It is regarded as one of the more important crime novels of the 20th century. Fast-moving and brief (only about 100 pages long, depending on the edition), the novel's mix of sexuality and violence was startling in its time and caused it to be banned in Boston.

The story is narrated in the first person
Jun 10, 2017 rated it really liked it
James M Cain's The Postman Always Rings Twice is a fun, racy hard boiled crime noir classic. First published in 1934 and banned in many places for its provocative scenes, the novella is a fun read full of memorable scenes. Albert Camus used this story as his basis for The Stranger, propelling Cain into the limelight. Later, Cain wrote Double Indemnity, cementing his place as a successful noir writer. Yet, it is for Postman that he is best remembered.

Frank Chambers is a con artist and a bum who
I should be embarrassed by how much fun I had reading this. . . but I'm not.

Instead, I feel like I've knocked back five Cuban coffees or finally had that fantasy tryst with the Fiennes brothers.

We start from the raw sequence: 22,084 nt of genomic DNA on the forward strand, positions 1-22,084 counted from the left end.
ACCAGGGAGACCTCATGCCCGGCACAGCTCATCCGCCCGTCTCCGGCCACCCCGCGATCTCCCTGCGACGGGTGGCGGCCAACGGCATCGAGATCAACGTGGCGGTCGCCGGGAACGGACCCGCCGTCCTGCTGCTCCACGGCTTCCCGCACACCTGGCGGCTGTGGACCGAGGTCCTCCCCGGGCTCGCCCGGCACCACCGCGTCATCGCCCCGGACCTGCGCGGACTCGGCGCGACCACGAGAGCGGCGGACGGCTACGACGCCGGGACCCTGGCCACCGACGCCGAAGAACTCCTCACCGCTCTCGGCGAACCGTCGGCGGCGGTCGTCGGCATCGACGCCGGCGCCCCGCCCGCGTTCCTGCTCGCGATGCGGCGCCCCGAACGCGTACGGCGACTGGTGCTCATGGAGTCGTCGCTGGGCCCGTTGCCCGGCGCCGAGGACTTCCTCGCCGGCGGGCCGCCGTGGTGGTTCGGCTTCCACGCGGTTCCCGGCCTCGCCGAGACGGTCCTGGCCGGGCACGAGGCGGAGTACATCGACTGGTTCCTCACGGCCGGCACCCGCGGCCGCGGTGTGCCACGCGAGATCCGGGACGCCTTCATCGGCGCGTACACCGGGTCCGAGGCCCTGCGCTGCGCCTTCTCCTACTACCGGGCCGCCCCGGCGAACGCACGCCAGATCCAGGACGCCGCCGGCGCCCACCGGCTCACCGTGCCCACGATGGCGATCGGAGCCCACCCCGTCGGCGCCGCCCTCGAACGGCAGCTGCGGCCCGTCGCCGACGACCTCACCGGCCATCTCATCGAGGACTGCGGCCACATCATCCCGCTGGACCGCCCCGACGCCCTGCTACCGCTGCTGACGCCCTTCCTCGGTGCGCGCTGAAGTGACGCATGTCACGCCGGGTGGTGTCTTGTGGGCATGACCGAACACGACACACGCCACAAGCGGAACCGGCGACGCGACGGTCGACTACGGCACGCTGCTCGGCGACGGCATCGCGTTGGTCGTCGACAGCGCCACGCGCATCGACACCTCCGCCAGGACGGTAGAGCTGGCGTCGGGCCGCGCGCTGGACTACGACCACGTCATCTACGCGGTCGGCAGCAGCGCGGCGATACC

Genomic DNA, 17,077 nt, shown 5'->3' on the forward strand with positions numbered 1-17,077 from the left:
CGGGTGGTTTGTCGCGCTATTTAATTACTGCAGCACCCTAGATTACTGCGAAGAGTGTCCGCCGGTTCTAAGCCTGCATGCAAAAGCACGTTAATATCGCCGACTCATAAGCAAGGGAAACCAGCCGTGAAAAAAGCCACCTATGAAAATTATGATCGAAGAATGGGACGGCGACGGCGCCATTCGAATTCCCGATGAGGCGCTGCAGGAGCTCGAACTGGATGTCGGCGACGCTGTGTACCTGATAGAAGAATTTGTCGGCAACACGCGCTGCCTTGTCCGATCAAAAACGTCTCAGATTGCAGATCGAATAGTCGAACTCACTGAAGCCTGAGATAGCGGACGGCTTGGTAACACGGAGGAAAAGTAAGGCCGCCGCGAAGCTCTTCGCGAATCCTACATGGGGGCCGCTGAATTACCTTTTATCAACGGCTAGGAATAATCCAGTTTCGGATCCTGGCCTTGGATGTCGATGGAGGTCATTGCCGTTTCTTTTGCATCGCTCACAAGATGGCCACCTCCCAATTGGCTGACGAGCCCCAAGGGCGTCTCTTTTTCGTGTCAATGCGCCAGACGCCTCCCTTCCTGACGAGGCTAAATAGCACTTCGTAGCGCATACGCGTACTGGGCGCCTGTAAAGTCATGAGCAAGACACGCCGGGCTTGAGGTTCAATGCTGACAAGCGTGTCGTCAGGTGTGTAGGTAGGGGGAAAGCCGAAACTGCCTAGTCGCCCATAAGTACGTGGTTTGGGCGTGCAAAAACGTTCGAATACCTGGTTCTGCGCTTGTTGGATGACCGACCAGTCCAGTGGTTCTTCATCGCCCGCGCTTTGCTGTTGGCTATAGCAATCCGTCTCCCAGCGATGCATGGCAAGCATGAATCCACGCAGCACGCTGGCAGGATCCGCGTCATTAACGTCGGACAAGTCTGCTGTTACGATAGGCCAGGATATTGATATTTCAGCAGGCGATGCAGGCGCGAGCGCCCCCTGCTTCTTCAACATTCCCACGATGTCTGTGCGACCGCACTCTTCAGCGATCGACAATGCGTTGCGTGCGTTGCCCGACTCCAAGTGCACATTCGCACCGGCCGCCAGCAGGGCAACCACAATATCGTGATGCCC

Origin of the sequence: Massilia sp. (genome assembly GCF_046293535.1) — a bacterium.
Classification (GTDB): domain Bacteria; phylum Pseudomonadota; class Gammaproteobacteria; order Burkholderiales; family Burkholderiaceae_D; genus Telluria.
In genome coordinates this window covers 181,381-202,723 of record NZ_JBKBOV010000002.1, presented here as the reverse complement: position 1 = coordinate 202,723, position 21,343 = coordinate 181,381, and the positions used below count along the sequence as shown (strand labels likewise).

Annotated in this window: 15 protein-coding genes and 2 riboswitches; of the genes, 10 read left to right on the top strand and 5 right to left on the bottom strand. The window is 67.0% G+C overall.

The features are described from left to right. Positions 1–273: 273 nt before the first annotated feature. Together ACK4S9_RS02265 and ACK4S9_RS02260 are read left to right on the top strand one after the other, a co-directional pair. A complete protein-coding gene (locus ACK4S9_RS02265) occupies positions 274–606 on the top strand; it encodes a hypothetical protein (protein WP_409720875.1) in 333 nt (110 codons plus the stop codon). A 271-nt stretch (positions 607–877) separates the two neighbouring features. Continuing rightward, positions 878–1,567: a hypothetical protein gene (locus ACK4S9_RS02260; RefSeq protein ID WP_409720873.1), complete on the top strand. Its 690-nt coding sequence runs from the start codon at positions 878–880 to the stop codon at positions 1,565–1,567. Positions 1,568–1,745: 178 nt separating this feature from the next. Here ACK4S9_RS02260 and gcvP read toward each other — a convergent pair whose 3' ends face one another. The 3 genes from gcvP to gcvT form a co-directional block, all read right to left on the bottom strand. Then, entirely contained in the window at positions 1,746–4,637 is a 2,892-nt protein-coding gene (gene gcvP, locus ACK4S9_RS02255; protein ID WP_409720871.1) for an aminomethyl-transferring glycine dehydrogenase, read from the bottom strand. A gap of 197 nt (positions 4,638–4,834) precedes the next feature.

Wow, am I amped!

This is my second James M. Cain novel (the first being Mildred Pierce—which I immediately read twice) and I'm just swooning over the overdrive, over-the-moon, over-the-top quality of the writing here.

There is NOTHING in this skinny novel that screams this will work for you! Quite the opp
Joe Valdez
Mar 27, 2019 rated it it was amazing  ·  review of another edition
Shelves: fiction-crime
James M. Cain is a 20th century author whose celebrated works feel alive and deadly, like a black mamba in the wild instead of one stuffed in a museum. Published in 1934, The Postman Always Rings Twice can be read in almost the time the bite from a poisonous snake would be fatal, without the paralysis. What's exciting and often terrifying about Cain's stories are how little it takes for ordinary, seemingly decent Californians to barrel down the highway of self-destruction. A sprinkle of laziness ...more